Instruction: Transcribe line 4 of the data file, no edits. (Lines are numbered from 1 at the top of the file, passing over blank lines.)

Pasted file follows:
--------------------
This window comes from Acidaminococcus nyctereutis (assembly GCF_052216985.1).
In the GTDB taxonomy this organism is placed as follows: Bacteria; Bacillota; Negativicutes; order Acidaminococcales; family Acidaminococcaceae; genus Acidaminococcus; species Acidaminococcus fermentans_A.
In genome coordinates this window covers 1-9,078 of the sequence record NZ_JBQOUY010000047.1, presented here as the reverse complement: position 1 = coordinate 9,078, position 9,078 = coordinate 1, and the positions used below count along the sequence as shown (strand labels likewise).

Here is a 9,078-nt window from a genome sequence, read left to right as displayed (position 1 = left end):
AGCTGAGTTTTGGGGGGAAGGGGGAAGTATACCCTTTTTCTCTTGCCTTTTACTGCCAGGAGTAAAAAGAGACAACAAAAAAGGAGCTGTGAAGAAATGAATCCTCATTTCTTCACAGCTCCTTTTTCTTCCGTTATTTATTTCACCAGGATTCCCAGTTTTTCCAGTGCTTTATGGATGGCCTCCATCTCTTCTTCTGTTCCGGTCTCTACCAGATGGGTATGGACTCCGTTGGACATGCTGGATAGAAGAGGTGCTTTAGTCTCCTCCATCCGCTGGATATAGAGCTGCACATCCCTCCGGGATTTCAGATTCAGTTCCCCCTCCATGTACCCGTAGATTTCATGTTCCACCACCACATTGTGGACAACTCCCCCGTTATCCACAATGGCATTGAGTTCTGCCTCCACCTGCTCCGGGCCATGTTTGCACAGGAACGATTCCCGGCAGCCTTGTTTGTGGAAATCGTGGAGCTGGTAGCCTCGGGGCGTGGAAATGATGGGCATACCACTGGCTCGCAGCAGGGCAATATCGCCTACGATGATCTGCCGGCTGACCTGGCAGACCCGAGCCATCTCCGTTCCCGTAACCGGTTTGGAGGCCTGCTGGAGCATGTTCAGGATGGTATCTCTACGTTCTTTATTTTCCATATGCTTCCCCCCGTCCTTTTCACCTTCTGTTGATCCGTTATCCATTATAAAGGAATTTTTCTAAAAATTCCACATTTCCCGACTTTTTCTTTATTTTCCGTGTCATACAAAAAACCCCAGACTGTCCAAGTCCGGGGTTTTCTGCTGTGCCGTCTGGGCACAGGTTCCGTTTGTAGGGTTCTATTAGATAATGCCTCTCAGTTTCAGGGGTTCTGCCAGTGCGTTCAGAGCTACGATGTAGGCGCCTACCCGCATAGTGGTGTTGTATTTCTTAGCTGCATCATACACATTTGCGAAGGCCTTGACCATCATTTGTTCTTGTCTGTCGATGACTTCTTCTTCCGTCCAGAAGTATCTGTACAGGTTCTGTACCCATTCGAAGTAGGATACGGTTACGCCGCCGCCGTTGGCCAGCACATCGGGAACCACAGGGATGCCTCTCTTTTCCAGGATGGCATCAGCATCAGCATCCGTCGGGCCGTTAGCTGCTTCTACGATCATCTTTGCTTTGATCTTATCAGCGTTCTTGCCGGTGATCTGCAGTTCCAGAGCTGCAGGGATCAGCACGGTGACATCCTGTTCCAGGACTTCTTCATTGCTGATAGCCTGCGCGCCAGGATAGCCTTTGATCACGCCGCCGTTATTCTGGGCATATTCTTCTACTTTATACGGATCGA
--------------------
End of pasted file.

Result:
Here is a 9,078-nt window from a genome sequence, read left to right as displayed (position 1 = left end):